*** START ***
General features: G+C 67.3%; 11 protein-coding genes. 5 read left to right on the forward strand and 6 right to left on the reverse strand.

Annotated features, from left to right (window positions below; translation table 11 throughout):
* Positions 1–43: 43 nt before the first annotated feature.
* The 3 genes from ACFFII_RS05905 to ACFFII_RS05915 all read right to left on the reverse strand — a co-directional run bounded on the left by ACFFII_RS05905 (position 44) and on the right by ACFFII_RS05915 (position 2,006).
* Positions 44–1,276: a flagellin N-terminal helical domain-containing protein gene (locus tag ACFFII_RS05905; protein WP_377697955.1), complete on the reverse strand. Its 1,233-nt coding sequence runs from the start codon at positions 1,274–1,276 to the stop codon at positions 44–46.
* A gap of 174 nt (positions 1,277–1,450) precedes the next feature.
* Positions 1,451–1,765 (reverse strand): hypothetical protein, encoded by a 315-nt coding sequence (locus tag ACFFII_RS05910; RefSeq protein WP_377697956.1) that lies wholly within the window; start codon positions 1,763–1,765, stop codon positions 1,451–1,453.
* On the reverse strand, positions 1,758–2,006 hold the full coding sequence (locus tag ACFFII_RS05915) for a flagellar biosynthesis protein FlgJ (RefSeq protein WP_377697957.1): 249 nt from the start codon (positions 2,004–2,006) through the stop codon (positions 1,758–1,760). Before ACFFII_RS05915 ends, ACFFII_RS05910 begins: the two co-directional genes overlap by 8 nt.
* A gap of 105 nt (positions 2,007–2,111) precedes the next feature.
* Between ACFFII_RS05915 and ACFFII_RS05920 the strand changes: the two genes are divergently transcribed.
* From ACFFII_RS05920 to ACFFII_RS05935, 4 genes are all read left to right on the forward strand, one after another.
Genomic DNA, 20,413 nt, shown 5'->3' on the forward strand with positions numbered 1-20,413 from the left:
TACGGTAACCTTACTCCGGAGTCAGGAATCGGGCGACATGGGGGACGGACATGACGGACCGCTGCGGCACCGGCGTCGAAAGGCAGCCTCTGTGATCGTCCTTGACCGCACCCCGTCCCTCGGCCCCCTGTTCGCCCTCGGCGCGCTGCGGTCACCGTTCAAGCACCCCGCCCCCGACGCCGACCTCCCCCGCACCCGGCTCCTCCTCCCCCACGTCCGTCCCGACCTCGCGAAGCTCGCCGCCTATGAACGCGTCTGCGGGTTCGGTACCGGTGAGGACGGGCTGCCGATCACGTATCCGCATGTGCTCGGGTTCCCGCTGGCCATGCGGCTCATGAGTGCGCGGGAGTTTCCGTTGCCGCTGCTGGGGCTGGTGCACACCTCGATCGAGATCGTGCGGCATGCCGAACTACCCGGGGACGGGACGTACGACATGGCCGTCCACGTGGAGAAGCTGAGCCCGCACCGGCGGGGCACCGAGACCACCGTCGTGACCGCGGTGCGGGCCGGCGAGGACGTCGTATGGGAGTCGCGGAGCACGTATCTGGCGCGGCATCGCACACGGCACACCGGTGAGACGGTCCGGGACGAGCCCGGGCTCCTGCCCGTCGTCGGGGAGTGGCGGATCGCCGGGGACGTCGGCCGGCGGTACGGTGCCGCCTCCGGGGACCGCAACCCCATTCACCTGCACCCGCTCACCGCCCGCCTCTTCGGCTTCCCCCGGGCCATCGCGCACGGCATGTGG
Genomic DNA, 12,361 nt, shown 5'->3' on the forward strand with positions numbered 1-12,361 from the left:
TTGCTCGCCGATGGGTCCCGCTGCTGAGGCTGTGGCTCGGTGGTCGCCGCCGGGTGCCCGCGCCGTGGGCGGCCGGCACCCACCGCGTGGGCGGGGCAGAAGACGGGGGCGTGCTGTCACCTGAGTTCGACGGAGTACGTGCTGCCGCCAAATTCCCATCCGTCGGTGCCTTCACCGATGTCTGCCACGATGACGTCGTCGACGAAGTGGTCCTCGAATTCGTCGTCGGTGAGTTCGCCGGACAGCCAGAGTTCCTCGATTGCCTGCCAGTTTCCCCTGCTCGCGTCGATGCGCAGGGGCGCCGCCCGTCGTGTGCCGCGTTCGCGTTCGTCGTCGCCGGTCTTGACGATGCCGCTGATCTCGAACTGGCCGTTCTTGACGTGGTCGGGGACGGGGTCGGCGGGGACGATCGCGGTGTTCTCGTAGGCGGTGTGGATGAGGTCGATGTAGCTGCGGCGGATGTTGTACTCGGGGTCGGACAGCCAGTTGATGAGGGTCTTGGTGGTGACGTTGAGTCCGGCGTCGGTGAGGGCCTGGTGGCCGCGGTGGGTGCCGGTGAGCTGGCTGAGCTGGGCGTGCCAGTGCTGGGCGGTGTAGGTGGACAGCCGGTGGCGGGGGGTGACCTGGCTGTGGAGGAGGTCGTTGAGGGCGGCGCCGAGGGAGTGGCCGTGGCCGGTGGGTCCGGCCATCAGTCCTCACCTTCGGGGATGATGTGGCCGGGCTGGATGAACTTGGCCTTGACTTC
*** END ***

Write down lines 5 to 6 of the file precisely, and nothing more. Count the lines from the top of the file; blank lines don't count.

* Positions 44–1,276: a flagellin N-terminal helical domain-containing protein gene (locus tag ACFFII_RS05905; protein WP_377697955.1), complete on the reverse strand. Its 1,233-nt coding sequence runs from the start codon at positions 1,274–1,276 to the stop codon at positions 44–46.
* A gap of 174 nt (positions 1,277–1,450) precedes the next feature.